Social media platforms better take care when it comes to politics. “Community Standards” can just become another name for “Censorship,” but when it comes to interfering with the political process it is purely a power play, an attempt to control what and who the public can see. Even Robert F Kennedy is not excluded.
Just as I expected, as soon as I got done writing this article and editing it twice over, Meta pulled a “Twitter,” and reversed the decision of banning the RFK Presidential Campaign from Instagram. Last week, the controversial documentary “What is a Woman?” by Matt Walsh, was suddenly yanked from Twitter because it violated “community standards.” Elon Musk would step in and reverse that decision, attributing the decision to be a “mistake” made by middle management. It did not surprise me that the same happened with Instagram.
Both Walsh and Kennedy have some bad karma when it comes to social media. Both have addressed controversial issues. Both have been the victims of de-monetization or outright banning from various social media platforms. Kennedy’s faux pas was questioning the necessity of applying COVID vaccines to children and the mandates forced on adults. For that he was banned from Facebook and Instagram in February 2021 and August 2022. All because he was contributing to “misinformation”.
This time, however, is much different. RFK is polling around 20% or more amongst Democrats, not bad for a run-up to the first primaries in 2024. There is actually a possibility that Biden may not even be on the New Hampshire ballot due to an internal skirmish against the Democratic National Committee. What RFK is facing has been true for both Democrats and Republicans – you just don’t run against a sitting President of your own party. But despite that, challenges have been made. You would think the emergence of social media would provide more opportunities.
Kennedy is definitely an outsider. The first thing that grabs your attention is his name. Yes – he is that Robert F. Kennedy’s son. The second thing you notice is his voice. When I first heard him, I thought he had a cold. Then I heard him much later and he sounded even worse. RFK suffers from Spasmodic Dysphonia, a condition that affects the voice box. Yet he comes across as a breath of fresh air when comparing his energy and style to that of the geriatric elite that currently constitutes the leadership of the Democratic Party, whether you are looking at Joe Biden, Nancy Pelosi, Diane Feinsten or John Fetterman. The Democrats are in desperate need of a new generation of leadership. RFK may be the man – he is only 69.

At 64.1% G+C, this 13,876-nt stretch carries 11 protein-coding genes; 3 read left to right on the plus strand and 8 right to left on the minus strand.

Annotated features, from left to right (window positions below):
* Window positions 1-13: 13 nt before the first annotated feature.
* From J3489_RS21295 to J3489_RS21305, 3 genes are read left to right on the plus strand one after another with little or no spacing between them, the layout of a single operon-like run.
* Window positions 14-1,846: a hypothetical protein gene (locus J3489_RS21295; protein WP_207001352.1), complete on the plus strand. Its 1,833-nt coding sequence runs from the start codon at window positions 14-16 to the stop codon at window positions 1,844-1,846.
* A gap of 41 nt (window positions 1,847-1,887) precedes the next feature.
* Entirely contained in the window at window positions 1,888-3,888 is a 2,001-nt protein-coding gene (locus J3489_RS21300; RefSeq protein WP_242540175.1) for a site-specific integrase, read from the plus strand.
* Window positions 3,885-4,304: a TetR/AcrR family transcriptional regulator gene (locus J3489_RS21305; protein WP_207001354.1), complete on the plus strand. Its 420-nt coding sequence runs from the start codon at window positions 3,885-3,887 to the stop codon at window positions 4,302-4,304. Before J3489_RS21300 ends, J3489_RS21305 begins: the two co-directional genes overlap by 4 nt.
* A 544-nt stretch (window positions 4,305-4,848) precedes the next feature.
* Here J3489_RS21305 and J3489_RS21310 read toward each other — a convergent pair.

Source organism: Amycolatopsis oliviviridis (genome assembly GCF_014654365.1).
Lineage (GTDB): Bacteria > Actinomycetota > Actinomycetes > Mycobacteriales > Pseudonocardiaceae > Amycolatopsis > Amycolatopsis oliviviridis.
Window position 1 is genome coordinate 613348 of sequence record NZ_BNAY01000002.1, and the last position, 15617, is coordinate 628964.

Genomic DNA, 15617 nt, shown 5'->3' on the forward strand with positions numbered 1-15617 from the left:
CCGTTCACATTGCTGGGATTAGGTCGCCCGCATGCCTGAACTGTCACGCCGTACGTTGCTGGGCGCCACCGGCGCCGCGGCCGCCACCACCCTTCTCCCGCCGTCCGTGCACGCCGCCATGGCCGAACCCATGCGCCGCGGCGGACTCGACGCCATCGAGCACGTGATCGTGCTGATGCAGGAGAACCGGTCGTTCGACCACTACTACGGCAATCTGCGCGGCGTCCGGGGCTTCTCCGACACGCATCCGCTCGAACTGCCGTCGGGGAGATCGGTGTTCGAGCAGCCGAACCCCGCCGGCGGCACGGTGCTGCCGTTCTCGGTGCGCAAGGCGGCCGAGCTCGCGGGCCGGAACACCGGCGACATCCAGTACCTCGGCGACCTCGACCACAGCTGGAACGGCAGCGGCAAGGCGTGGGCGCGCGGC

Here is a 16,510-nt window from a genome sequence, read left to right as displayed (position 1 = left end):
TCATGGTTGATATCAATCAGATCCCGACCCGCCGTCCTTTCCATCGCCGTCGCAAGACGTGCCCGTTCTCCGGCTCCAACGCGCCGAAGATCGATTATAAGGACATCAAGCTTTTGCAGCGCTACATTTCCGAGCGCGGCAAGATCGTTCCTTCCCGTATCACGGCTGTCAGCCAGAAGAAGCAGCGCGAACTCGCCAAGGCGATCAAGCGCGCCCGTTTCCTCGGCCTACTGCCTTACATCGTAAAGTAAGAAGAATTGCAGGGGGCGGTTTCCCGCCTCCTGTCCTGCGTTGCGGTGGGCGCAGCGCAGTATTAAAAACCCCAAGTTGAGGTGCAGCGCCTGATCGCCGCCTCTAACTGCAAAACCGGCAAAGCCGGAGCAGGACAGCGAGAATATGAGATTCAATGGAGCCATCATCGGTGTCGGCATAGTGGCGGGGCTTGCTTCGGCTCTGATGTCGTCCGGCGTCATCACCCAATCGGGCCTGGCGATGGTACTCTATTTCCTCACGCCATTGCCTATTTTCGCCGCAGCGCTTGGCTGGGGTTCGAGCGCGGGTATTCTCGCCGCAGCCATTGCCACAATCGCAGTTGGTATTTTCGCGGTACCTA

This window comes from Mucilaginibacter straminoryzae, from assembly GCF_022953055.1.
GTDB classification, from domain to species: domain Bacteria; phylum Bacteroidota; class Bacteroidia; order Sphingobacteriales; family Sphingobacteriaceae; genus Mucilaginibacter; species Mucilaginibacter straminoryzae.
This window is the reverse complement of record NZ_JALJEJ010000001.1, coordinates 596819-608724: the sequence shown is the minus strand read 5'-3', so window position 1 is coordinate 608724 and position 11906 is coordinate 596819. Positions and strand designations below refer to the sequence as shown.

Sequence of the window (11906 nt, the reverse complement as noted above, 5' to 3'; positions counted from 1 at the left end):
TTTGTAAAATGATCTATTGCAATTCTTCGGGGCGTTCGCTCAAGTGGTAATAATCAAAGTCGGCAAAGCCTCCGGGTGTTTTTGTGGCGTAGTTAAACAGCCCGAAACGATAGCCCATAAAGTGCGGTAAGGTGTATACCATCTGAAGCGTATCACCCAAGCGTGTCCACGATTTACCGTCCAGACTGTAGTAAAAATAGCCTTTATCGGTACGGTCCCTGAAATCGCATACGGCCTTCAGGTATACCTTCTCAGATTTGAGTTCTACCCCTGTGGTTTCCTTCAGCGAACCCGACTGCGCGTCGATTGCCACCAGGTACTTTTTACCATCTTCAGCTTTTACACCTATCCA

Social media platforms better take care when it comes to politics. “Community Standards” can just become another name for “Censorship,” but when it comes to interfering with the political process it is purely a power play, an attempt to control what and who the public can see. Can you imagine any other time in American history when “community standards” were applied to prevent “misinformation?” It seems John Adams tried it once by signing the Sedition Act. That didn’t go over well. Meta wrestled with the same type of controversy, all in the cause of determining what the rest of us should be exposed to, deciding to define who will participate in the political process. Fortunately for RFK, and America, they changed their mind and allowed his campaign to set up an account on Instagram.